Equity culture spreads among women in South

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WOMEN INVOLVED in discussions
WOMEN INVOLVED in discussions

R.S. Rangarajan

Madurai, Dec. 21

Ms Seethalakshmi, a housewife, took to trading in shares and mutual funds in April 2004. Today at 54, she is a happy and satisfied person as she is successful in her initiative. Her employed son, who opposed her entry initially, is happy to entrust to her part of his salary to continue her tryst with destiny, she told

Business Line

here recently.

A B.Sc graduate, 31-year old Ms Gayathri, a housewife, is in the business for the last four years. She and her company of friends in Srimathi Ladies Association in the Naicker New Street in the town, discuss among themselves the tips they get from the broking firms and take decisions. They also follow the comments by technical analysts in the CNBC TV programmes.

"The regular TV serials these days during the hour do not attract us as much," she said and told

Business Line

that "eight times out of 10 we chose to apply for in the initial public offering, we succeeded".

Trading in shares is not any more a male bastion. Every one is aware of the change taking place in the metros. What is revealing is the increasing participation by women even in non-metros too, such as Madurai and other towns in south such as Dindugul where Ms Selvi Raman, at 47, is in the trading activity for the last three years in the company of her friends in the Ladies Club there.

She told

Business Line

over phone that "even a loss could be sustained and turned profitable overtime by a right calculation".

A phenomenal change in the conservative south, especially in the last couple of years, says the Branch Head, Karvy Consultants Ltd, Madurai, Mr S. Kumaravel.

Three out of every 10 transactions in the city now could be traced to women who either visit the office or conduct business over phone, he said.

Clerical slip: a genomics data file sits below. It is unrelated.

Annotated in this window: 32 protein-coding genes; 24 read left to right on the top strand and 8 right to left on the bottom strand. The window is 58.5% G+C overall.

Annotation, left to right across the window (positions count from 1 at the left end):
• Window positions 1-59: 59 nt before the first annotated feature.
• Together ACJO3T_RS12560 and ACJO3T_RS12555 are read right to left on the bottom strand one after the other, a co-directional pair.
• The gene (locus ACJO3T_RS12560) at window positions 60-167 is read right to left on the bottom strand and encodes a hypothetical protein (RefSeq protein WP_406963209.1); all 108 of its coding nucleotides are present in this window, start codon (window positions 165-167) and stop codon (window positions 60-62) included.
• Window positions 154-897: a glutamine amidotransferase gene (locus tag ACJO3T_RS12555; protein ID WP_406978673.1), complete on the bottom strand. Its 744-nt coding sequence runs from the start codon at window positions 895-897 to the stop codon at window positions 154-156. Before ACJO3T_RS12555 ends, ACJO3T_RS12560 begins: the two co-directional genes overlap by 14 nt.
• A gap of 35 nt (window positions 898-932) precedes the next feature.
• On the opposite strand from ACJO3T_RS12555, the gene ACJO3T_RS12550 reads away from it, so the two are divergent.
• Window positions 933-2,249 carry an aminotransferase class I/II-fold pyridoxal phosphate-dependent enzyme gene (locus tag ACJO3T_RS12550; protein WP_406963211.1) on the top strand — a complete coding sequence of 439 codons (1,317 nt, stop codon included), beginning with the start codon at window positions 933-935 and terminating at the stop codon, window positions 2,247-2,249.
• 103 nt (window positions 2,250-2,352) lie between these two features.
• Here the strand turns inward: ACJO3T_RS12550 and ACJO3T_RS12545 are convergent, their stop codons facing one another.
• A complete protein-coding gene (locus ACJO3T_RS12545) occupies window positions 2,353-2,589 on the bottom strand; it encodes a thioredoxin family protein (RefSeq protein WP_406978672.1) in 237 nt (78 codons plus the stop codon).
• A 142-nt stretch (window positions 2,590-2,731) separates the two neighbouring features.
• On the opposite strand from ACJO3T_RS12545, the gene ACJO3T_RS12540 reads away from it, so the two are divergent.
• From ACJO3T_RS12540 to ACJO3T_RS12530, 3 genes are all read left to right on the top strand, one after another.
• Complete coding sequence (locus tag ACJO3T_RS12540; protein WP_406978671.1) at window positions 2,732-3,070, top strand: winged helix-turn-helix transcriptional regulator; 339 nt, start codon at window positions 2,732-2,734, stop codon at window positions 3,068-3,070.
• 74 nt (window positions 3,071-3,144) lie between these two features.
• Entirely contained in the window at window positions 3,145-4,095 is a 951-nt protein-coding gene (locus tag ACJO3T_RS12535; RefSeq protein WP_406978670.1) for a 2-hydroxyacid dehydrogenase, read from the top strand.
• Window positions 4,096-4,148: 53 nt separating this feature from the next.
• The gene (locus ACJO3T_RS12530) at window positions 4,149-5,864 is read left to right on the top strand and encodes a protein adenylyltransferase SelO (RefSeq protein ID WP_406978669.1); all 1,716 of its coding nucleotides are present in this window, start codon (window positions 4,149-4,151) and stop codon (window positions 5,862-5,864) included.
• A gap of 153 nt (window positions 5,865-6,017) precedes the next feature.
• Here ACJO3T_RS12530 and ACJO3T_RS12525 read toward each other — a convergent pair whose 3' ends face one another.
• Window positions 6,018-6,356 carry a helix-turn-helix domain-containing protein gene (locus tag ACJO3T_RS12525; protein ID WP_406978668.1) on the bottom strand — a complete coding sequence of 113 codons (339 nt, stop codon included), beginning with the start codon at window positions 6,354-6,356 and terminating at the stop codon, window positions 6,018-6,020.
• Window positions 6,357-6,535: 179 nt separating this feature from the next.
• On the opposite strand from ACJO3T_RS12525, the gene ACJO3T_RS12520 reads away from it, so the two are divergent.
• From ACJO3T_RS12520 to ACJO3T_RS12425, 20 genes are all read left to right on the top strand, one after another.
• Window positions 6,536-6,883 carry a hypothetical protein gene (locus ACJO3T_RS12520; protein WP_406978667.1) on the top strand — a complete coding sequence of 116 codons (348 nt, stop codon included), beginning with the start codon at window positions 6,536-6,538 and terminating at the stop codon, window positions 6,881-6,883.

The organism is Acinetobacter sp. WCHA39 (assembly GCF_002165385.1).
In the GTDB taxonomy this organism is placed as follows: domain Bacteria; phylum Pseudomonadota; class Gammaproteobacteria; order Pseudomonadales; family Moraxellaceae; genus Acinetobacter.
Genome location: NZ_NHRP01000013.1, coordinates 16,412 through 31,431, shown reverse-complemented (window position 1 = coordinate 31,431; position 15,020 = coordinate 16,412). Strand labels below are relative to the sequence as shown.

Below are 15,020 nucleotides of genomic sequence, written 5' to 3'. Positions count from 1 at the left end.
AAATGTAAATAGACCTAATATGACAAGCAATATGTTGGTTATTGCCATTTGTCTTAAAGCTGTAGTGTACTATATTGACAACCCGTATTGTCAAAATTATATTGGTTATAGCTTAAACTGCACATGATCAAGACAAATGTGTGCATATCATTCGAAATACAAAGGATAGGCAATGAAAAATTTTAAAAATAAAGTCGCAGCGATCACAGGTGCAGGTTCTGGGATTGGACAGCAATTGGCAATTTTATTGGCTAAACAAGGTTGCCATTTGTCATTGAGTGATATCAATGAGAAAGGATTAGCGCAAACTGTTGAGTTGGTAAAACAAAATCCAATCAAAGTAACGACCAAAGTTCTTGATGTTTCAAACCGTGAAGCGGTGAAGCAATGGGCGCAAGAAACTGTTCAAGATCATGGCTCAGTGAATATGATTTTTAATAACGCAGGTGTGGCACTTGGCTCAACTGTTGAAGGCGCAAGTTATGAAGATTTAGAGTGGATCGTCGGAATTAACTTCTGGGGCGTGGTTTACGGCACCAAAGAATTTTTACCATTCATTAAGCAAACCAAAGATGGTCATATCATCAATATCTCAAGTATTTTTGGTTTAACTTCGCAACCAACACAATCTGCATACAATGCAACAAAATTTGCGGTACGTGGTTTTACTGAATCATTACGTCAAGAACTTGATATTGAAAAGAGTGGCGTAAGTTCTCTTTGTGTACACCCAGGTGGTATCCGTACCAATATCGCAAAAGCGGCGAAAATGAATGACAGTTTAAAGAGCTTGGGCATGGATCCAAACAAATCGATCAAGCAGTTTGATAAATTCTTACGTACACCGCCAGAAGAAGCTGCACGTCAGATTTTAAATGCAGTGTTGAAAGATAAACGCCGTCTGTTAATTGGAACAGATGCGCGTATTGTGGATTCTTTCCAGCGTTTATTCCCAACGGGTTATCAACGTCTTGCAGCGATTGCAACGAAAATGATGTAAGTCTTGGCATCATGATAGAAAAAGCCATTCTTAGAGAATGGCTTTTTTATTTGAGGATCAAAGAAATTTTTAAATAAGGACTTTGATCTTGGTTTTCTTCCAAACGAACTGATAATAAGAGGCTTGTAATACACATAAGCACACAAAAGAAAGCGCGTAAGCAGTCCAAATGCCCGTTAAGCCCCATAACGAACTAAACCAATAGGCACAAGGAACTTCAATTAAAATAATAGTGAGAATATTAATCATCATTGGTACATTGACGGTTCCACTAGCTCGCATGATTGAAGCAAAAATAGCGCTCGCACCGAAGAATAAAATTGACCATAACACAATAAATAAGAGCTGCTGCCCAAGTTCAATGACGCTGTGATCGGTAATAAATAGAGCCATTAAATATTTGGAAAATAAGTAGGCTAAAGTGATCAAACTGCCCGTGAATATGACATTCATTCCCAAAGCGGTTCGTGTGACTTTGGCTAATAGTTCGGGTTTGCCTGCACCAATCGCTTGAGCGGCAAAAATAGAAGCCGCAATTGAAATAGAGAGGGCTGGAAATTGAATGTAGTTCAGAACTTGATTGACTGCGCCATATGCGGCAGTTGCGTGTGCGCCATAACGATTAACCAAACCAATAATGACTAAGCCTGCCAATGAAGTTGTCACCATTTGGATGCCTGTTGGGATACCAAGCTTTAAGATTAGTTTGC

His associates at Theni and Karaikudi, respectively, Mr K. Rajeshkumar and Mr RM. Ramanathan, vouch that there has been a 30-per cent increase in their participation compared to earlier years. "Five years before, there were hardly 10 operators in the city; but now, there are more than 100 terminals and more branches of broking firms are getting spread in these parts which partially explain the growing confidence over the market and its stability to sustain the interest," adds Mr Kumaravel.

Technological upgradation of activities coupled with transparent operations fortified by the regulatory mechanism in the market in the last few years is distinctly responsible for the change. The demat system has made the operations much easier and trustworthy.

TV Channels and print media have not only made flow of information quicker but also provided a learning experience for a good many to pick the threads of the trade confidently, says Mr G. Balakrishnan, President, Madurai Investors Association.

The 55-year old Ms Valli Annamalai, who is in the trade for over two decades, opines that the present scenario is a good opportunity for housewives to engage their time beneficially as this provides a sense of satisfaction and a sense of pride in contributing to the family.

Counting on experience, she adds that `delivery-based approach is the best option to stick to'.

Explaining the strategy in trading, Ms Radha Ramanathan, housewife, expressed a preference for equities over mutual funds, with a reasonable long-term approach in operations as they fetched good returns.

Ms J. Sudha, a post-graduate and a housewife, emphasised that both risk-taking and safety should be equally provided for.

Given her family background, she said, she indulged in intra-day trading too to a certain level. Her foray into futures and options segment has initially failed; but, "I am determined to succeed," she said.

(This article was published in the Business Line print edition dated December 22, 2006)
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